13. My business partner is going to grad school for art therapy/ counseling. I am happily letting her practice on me (she's already pretty good). We're considering doing a humorous photo series about trying to get love from a rock using implements like can openers, crow bars, and lingerie. She also just ended a relationship.
  14. Friends with spare xanax. I should really get my own prescription. Sometimes medication helps.
  15. My mother has gone from calling to tell me she dislikes me to calling to tell me how much she loves me. It's the familiar come-here-go-away dynamic, but at least we've gotten to the nice end of the scale.
  16. Seattle has been like 60 degrees and sort of sunny all week. I managed to drag myself out for a walk with my camera. My hummingbird has been flitting around outside my window. I know it's all a ruse, but still.
  17. I got my ex-inlaws' xmas letter, finally. ex-MIL had misaddressed it twice before getting it right. She's always been a little bit "nutty professor," so I found it charming. Also love the sardonic tone of the letter itself. I still quite adore my ex-inlaws.

Originally posted on kgi.vox.com

3rd-Jan-2010 10:10 pm - On Vox: The road to hell

My intentions just keep getting better, but the results are not keeping pace. Today I was determined to get some exercise, clean my kitchen, plan my week, and clear off my desk. But what happened?
 I started looking at grad school writing programs.

See, if I want to apply to grad school to start in the fall I need to have applications ready by roughly the end of the month, which means that NOW is when I need to decide where and if to apply. And it would be a good year to do this because my income was low enough last year I might qualify for some financial aid and not have to take out another FIFTY GRAND or so in loans to get a degree that offers no guarantee of making much above poverty level income. What a bargain.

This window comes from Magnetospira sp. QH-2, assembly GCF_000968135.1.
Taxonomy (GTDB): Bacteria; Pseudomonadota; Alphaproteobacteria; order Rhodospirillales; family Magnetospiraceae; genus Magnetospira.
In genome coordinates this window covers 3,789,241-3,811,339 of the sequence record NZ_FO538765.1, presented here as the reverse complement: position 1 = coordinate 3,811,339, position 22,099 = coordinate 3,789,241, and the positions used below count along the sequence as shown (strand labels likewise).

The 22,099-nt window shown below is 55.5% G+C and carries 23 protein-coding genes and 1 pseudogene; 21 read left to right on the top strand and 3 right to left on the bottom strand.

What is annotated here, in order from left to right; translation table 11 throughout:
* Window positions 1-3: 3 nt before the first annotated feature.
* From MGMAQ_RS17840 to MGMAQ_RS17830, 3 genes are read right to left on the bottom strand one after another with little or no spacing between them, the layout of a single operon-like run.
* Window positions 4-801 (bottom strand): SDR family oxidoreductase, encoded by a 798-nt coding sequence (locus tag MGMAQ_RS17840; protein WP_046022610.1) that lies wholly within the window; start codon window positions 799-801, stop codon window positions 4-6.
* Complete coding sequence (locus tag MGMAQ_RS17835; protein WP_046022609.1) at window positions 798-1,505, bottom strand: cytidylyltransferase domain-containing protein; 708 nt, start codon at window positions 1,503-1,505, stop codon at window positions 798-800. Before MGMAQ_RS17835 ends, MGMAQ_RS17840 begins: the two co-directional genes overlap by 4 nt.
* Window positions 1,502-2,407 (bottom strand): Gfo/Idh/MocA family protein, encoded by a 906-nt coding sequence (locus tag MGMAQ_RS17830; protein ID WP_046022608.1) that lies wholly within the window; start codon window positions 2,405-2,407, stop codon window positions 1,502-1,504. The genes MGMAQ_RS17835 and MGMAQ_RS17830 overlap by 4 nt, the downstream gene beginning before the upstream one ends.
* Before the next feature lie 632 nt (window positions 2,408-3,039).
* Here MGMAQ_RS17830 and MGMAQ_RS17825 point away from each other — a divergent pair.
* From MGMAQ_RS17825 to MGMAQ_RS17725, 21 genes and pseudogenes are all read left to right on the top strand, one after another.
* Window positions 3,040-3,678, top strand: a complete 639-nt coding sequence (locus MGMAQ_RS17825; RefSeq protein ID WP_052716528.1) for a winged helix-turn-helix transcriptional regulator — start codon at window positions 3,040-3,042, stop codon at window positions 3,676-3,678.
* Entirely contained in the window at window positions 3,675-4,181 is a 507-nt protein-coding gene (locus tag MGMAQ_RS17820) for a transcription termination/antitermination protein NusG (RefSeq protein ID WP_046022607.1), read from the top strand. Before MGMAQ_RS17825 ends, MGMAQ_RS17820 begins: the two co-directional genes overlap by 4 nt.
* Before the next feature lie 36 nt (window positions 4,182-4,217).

But putting the impossible financial equation to one side for a minute, if this is what I want to do I need to at least apply. But I'm not really sure if it's what I want to do. So, being unsure... perhaps I should wait til next year. But then (I hope) I might not qualify for financial aid. So maybe I should apply. Gah. And if I apply there's the whole question of where... and since I can't afford to move this year (and probably no longer have the credit rating to rent an apartment anyway) I am looking at low residency programs (you go for 2 week sessions each summer & the rest is by correspondence), which seem doable, but no cheaper, and we're still talking 20+ hours per week of school work on top of whatever I end up doing for money this year.

I am unable to make decisions without money. This is a serious handicap.